The opinion of the court was delivered by: Jeffrey L. VIKEN United States District Judge
Defendants Sepulveda-Sandoval and Berrella-Verduzco have filed motions to suppress evidence and statements obtained by law enforcement. (Dockets 44 and 46). Pursuant to 28 U.S.C. § 636(b)(1)(B) and the court's standing order (Docket 12), Magistrate Judge Veronica L. Duffy held a hearing on this matter and issued a report and recommendation. (Docket 51). The magistrate judge recommended denying the motions to suppress evidence seized from the vehicle occupied by both defendants, denying defendant Sepulveda-Sandoval's motion to suppress the statement he gave to Trooper Oxner, granting in part defendant Sepulveda-Sandoval's motion to suppress the statement he gave to Agent Saroff, denying the remainder of defendant Sepulveda-Sandoval's motion to suppress the statement he gave to Agent Saroff, and denying Defendant Berrellaza-Verduzco's motion to suppress the statement he gave to Agent Saroff. Id. Both defendants timely filed objections to the report and recommendation. (Dockets 55 and 56). The court reviews de novo those portions of the report and recommendation which are the subject of objections. Thompson v. Nix, 897 F.2d 356, 357-58 (8th Cir. 1990); 28 U.S.C. § 636(b)(1).
A. Magistrate Judge's Findings of Fact Neither defendant objected to the magistrate judge's findings of fact.
(Dockets 55, p. 1, and 56, p. 1). The magistrate judge's findings of fact are adopted by the court in accordance with 28 U.S.C. § 636(b)(1)(C).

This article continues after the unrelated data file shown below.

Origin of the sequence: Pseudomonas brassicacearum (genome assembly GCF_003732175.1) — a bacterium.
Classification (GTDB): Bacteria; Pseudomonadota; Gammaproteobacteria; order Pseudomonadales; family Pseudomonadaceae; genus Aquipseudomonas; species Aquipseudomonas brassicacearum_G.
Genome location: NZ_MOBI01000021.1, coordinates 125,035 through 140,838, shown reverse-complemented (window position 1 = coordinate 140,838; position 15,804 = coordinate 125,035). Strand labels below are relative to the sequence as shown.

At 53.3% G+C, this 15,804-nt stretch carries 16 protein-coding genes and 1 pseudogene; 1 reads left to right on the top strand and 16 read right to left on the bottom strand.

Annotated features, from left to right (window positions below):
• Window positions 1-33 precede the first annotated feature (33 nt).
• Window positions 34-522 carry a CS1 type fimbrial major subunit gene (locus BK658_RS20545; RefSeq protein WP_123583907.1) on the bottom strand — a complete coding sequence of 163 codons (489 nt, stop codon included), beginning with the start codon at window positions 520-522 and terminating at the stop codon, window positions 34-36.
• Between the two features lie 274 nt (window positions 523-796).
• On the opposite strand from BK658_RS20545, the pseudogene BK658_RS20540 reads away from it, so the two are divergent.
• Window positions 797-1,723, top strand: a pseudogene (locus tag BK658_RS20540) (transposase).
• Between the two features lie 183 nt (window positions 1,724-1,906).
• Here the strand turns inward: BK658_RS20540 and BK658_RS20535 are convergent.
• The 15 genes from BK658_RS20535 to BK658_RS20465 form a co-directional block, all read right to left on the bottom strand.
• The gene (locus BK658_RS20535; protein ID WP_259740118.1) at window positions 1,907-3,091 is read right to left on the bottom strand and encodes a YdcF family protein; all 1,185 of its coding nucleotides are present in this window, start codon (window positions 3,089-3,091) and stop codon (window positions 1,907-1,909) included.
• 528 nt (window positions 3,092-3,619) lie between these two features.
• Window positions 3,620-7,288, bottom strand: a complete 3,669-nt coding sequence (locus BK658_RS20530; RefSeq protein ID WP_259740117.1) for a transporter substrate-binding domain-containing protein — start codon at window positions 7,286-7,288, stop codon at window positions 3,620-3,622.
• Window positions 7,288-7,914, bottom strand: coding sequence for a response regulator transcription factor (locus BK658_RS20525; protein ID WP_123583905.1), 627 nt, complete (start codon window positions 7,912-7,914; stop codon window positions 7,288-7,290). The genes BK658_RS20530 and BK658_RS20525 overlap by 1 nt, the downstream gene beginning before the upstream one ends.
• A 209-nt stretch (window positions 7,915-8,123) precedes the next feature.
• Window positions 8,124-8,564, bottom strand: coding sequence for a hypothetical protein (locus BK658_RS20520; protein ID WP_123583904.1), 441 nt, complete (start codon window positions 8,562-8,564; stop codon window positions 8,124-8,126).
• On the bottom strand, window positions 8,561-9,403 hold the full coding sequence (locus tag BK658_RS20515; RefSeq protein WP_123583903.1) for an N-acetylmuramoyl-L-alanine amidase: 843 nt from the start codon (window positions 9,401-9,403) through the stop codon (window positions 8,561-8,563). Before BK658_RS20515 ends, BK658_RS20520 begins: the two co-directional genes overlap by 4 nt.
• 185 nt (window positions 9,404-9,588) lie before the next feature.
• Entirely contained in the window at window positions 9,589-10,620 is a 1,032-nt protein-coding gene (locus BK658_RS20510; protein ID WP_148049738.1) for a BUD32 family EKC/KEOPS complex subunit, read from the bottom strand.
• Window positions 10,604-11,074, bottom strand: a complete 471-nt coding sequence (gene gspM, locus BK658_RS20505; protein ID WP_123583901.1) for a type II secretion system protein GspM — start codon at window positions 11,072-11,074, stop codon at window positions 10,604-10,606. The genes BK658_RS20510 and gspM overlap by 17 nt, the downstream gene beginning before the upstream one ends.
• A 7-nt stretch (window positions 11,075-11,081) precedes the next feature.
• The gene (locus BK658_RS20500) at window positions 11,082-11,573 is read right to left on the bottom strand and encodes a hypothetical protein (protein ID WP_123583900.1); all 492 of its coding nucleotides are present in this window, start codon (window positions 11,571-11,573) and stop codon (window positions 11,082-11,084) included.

B. Magistrate Judge's Conclusions of Law
1. Statements obtained from the defendants Neither defendant objected to the magistrate judge's conclusions of law and recommendations relating to the statements obtained from the defendants. Those conclusions of law and recommendations are adopted by the court in accordance with 28 U.S.C. § 636(b)(1)(C).
2. Physical evidence seized from the vehicle As the defendants' objections to the magistrate judge's conclusions of law and recommendation relating to the evidence seized from the vehicle are identical, those objections will be addressed jointly without separate reference to each defendant's individual objections. (Dockets 55, pp. 2-4, and 56, pp. 2-4). The defendants assert the physical evidence seized should be suppressed because the magistrate judge found Trooper Oxner unreasonably prolonged the stop of the defendants' vehicle and this prolonged detention violated the defendants' Fourth Amendment rights. (Docket 51, p. 27).